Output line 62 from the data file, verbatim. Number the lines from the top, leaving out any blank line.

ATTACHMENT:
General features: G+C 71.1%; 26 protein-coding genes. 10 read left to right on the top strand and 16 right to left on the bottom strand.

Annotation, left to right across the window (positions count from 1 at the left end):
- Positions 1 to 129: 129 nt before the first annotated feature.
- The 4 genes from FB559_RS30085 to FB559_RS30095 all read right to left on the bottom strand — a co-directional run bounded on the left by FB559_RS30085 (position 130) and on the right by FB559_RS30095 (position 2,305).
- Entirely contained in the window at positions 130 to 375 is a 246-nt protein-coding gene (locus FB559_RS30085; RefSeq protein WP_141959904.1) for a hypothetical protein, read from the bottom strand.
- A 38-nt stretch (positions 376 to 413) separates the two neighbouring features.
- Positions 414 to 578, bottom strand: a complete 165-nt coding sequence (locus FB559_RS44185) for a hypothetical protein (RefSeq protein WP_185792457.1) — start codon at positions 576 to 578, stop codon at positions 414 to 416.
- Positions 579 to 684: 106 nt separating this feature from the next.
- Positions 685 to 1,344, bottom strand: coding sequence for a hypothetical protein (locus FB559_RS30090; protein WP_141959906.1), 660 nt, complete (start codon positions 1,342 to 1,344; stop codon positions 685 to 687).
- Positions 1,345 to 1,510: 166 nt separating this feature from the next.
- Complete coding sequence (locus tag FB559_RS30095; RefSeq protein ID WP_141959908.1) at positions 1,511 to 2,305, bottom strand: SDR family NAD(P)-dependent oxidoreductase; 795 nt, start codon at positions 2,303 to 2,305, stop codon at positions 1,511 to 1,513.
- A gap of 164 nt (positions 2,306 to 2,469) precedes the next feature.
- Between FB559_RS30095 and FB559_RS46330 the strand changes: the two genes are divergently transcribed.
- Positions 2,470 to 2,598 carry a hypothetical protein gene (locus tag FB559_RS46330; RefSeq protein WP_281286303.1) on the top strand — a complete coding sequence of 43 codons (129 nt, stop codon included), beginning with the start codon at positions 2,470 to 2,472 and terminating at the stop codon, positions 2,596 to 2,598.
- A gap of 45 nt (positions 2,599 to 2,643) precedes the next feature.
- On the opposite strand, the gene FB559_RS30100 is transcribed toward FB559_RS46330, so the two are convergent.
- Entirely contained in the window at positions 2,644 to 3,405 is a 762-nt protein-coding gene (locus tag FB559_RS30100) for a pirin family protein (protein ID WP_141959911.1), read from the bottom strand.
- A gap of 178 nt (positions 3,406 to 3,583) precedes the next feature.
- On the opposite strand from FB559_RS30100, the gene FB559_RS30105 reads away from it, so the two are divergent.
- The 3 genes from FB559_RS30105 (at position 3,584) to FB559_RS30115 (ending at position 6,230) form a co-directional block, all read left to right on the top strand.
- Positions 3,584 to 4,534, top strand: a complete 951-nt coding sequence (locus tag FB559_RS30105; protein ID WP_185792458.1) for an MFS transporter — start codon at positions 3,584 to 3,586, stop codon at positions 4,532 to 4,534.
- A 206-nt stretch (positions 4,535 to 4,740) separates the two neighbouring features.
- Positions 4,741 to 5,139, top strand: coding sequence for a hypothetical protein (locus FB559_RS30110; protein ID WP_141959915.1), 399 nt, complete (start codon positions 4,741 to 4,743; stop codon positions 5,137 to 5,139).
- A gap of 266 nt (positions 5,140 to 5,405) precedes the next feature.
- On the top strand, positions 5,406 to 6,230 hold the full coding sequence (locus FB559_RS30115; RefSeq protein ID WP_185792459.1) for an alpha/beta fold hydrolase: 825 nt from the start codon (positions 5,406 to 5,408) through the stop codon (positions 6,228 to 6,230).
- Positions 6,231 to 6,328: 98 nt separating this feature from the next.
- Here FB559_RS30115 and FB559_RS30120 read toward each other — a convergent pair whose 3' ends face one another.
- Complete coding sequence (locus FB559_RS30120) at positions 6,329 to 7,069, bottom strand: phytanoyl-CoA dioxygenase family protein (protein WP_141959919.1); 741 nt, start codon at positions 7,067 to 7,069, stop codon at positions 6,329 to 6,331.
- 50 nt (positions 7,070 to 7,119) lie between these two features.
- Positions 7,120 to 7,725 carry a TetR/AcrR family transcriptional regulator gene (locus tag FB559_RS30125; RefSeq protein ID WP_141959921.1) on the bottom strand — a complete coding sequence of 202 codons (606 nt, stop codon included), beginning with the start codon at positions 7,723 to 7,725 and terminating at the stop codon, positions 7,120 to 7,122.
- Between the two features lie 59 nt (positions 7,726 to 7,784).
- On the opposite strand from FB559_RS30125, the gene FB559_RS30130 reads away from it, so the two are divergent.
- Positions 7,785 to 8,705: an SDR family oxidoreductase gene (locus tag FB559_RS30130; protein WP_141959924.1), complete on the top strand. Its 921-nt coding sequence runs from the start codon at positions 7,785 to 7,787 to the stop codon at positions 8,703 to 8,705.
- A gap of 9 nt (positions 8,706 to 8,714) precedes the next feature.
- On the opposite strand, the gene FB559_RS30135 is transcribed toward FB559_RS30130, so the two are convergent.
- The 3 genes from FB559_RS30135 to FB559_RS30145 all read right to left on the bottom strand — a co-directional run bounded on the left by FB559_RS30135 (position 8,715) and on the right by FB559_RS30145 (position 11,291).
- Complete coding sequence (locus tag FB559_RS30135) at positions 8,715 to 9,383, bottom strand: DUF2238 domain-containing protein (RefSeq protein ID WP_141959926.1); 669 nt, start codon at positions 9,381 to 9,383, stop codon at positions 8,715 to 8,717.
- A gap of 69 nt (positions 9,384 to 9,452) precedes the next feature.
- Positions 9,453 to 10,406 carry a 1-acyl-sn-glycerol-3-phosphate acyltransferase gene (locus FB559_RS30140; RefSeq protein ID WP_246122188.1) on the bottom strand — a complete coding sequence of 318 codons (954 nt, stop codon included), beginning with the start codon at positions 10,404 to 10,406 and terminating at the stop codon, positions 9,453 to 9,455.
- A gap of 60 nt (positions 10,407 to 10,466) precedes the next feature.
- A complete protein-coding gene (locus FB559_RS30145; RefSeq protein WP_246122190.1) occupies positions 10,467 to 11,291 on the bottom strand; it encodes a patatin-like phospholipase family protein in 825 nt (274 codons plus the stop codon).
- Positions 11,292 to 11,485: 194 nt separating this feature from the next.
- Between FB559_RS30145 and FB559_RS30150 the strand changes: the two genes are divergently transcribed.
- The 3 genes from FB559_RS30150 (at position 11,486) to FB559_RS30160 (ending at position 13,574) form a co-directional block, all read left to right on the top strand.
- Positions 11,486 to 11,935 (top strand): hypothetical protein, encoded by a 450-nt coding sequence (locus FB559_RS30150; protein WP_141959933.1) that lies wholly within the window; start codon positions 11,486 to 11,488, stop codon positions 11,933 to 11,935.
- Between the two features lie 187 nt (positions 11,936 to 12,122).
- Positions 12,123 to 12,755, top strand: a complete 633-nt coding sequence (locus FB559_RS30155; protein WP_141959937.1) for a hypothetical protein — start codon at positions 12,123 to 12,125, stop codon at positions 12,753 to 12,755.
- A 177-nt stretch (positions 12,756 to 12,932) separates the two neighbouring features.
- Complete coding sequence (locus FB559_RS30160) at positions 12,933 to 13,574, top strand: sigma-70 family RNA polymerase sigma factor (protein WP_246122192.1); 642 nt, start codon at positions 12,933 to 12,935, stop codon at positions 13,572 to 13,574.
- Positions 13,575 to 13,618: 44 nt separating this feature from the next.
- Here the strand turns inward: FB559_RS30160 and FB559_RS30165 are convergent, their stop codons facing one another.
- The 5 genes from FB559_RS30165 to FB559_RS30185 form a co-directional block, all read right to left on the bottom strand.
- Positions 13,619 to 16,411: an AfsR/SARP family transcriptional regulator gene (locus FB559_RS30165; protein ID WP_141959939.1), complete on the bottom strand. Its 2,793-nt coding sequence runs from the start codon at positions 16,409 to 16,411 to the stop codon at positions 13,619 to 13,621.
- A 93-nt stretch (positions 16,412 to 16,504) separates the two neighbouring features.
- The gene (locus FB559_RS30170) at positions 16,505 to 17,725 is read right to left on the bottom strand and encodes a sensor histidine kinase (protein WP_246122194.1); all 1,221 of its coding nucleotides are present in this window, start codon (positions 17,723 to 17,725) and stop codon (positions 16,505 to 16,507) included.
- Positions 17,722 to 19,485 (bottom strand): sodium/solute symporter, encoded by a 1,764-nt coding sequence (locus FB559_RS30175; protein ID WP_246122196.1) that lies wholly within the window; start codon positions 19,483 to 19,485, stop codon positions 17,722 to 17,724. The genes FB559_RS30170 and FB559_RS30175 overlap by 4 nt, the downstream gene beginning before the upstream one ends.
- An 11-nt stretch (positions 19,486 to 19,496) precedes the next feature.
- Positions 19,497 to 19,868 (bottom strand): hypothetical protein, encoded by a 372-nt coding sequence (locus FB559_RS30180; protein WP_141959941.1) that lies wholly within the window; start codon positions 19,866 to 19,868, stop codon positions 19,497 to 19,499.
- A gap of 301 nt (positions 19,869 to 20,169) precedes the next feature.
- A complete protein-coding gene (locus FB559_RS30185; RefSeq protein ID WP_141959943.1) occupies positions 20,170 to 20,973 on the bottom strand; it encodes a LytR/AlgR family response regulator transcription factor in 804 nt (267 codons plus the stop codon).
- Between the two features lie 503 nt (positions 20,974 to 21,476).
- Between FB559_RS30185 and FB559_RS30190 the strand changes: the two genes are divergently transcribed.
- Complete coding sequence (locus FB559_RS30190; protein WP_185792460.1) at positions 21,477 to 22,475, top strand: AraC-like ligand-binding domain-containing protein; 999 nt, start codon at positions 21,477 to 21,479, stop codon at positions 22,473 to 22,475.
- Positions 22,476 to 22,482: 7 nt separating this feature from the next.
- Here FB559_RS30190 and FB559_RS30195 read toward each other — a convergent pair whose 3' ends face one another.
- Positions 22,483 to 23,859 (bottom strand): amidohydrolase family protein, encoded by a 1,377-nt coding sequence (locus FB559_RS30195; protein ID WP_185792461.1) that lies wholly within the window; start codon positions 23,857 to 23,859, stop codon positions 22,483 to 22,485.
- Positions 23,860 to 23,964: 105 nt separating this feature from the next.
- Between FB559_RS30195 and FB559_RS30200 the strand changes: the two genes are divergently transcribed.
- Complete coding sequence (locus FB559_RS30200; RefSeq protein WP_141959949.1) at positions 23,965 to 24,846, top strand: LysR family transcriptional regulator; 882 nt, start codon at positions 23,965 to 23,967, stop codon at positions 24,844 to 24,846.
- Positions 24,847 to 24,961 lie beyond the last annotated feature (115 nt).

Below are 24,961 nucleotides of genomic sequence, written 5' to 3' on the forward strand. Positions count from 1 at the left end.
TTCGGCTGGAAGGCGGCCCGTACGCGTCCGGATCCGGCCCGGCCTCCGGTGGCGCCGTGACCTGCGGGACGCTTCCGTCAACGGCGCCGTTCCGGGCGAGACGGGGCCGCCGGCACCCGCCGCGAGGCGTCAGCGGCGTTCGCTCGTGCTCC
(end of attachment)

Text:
- Between FB559_RS30185 and FB559_RS30190 the strand changes: the two genes are divergently transcribed.